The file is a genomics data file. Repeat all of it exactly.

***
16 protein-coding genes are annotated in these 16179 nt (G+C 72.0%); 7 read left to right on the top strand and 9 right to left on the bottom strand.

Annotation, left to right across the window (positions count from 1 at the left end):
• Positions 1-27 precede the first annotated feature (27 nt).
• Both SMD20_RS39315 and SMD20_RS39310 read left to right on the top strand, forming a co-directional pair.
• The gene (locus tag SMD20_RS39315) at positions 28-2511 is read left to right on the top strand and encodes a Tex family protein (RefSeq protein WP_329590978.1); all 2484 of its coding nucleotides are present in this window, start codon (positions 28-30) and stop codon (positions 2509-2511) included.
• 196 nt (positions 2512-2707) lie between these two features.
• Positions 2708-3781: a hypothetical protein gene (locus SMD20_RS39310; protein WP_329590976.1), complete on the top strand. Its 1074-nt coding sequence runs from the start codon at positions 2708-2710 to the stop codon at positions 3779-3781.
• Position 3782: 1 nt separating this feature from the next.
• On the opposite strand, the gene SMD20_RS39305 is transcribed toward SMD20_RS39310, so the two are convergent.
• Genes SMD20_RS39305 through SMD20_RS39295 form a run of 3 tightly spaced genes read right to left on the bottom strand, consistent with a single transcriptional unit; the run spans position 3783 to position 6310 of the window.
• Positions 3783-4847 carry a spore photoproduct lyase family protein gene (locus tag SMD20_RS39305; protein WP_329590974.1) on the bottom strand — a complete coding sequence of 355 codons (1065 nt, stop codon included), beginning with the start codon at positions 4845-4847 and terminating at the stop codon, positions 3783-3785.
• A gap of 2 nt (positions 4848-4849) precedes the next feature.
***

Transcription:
16 protein-coding genes are annotated in these 16179 nt (G+C 72.0%); 7 read left to right on the top strand and 9 right to left on the bottom strand.

Annotation, left to right across the window (positions count from 1 at the left end):
• Positions 1-27 precede the first annotated feature (27 nt).
• Both SMD20_RS39315 and SMD20_RS39310 read left to right on the top strand, forming a co-directional pair.
• The gene (locus tag SMD20_RS39315) at positions 28-2511 is read left to right on the top strand and encodes a Tex family protein (RefSeq protein WP_329590978.1); all 2484 of its coding nucleotides are present in this window, start codon (positions 28-30) and stop codon (positions 2509-2511) included.
• 196 nt (positions 2512-2707) lie between these two features.
• Positions 2708-3781: a hypothetical protein gene (locus SMD20_RS39310; protein WP_329590976.1), complete on the top strand. Its 1074-nt coding sequence runs from the start codon at positions 2708-2710 to the stop codon at positions 3779-3781.
• Position 3782: 1 nt separating this feature from the next.
• On the opposite strand, the gene SMD20_RS39305 is transcribed toward SMD20_RS39310, so the two are convergent.
• Genes SMD20_RS39305 through SMD20_RS39295 form a run of 3 tightly spaced genes read right to left on the bottom strand, consistent with a single transcriptional unit; the run spans position 3783 to position 6310 of the window.
• Positions 3783-4847 carry a spore photoproduct lyase family protein gene (locus tag SMD20_RS39305; protein WP_329590974.1) on the bottom strand — a complete coding sequence of 355 codons (1065 nt, stop codon included), beginning with the start codon at positions 4845-4847 and terminating at the stop codon, positions 3783-3785.
• A gap of 2 nt (positions 4848-4849) precedes the next feature.